The 2009 U.S. Open has been held hostage by rain but finally, perhaps it will end sometime on Monday.
Here's what we know after 54 holes and a few holes of the final round in the books:
At the top, we find Cinderella A and Cinderella B, Ricky Barnes and Lucas Glover. Two huge underdogs sit atop the 60 players who survived the 36-hole cut.
Both Barnes and Glover finished the third round with even-par 70s, with Barnes clinging to a one-shot lead at eight-under.
All it took was one hole of the fourth round to create a tie at the top—a bogey at one dropped Barnes to seven-under with Lucas.
Things continued to go south for the former U.S. Amateur champion, as he found the high grass with his drive on the second hole.
It was the horn signaling an end to play that perhaps delayed another possible bogey for Barnes.
Going into Monday morning, there is a lot of uncertainty—and perhaps, finally, some real excitement and drama in the air.
Here's what we know with 17 holes to play.
Just when you thought the peoples' choice—Phil Mickelson—might not get into the final run for the title, think again.
Philly Mick is right there and with the possibility of the leaders faltering, he could be right in the thick of it.
"I'm 18 good holes away," he told NBC's Mark Rolfing after the third round.
Indeed, Mickelson is one of four players who entered the final 18 holes with a shot at the title.
If the leaders falter at all, it will give Mickelson a great chance to make a run at his first Open title.
He has momentum on his side:
He made a long, curling putt to finish the third round and brought the crowd into hysterics. He said "Yes, yes, yes" to himself three times, pumping his fist when the improbably birdie putt found the hole.
If Mickelson can shoot 66 or better, he has a shot.
It seems like it took Tiger Woods a week to get back to even par for the tournament.
Things just haven't gone his way since he shot 74 in the first round, as he has had oh-so-many
near-misses with the putter.
Yes, he has disappointed his fans, but he's still in the mix.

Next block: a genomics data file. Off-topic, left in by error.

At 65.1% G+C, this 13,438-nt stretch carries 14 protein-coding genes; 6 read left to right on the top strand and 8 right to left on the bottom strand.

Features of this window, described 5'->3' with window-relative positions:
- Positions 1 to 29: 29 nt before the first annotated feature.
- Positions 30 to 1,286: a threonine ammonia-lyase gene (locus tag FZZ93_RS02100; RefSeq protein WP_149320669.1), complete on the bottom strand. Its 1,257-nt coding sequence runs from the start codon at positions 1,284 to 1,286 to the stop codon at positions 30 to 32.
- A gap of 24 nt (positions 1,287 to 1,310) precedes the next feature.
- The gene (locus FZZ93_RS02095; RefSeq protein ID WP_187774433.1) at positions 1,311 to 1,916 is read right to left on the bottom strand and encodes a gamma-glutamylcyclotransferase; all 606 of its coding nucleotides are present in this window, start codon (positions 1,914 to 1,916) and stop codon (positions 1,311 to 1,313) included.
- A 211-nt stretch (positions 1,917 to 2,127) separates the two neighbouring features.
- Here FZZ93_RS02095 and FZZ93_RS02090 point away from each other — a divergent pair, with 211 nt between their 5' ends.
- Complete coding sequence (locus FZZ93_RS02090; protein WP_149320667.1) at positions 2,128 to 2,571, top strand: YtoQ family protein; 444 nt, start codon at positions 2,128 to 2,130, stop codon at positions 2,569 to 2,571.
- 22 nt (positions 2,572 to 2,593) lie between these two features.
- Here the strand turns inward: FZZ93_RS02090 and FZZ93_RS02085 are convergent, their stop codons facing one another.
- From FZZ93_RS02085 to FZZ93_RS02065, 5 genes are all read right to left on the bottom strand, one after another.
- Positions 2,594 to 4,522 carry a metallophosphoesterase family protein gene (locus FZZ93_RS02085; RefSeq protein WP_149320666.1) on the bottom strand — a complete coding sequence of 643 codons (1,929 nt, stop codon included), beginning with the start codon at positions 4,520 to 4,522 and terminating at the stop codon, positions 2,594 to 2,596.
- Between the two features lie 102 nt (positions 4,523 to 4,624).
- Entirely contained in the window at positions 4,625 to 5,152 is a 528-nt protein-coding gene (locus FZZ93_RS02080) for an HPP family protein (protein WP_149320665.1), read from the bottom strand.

If Tiger can somehow work his way to five-under by the time he finishes his fourth round, he could find the miracle he needs.
With Mickelson and Woods trying to work their way back into the fray, most figured that Mike Weir would make a Sunday move and put pressure on the leaders, Barnes and Glover.
It just didn't happen for the little lefty from Canada.
Weir had problems finding the fairway in the third round and paid for his lack of accuracy off the tee with a 74 that left him at one-under.
Weir was perhaps the biggest disappointment of the third round.
If Barnes and Glover are Cinderella stories, then what do we call David Duval?
The Comeback Kid of the 2009 Open has done nothing but hang in there and give us all he's got for 54-holes. His rounds of 67-70-70 are simply astounding.
He had his chances to fall apart Sunday, but refused to give in. He showed grit and genuine emotion at times that he never showed when he was the No. 1 player in the world.
Come Monday, Duval has a chance.
But the fact that he's played this well in a difficult major gives us reason to believe that he is well on his way back from obscurity.
Perhaps the player garnering the least attention while still in the hunt is Hunter Mahan—although Ross Fisher from the European Tour, who is two-under with Mahan could claim that title.
Mahan has proven that he has a lot of game and could make a run on Monday.
Fisher is less known to U.S. fans but is an established player abroad. Still, don't look for him to hoist the trophy when it's over sometime today.
It will be a wild Monday at Bethpage.
The winner will no doubt be the player who manages the pressure and his own game.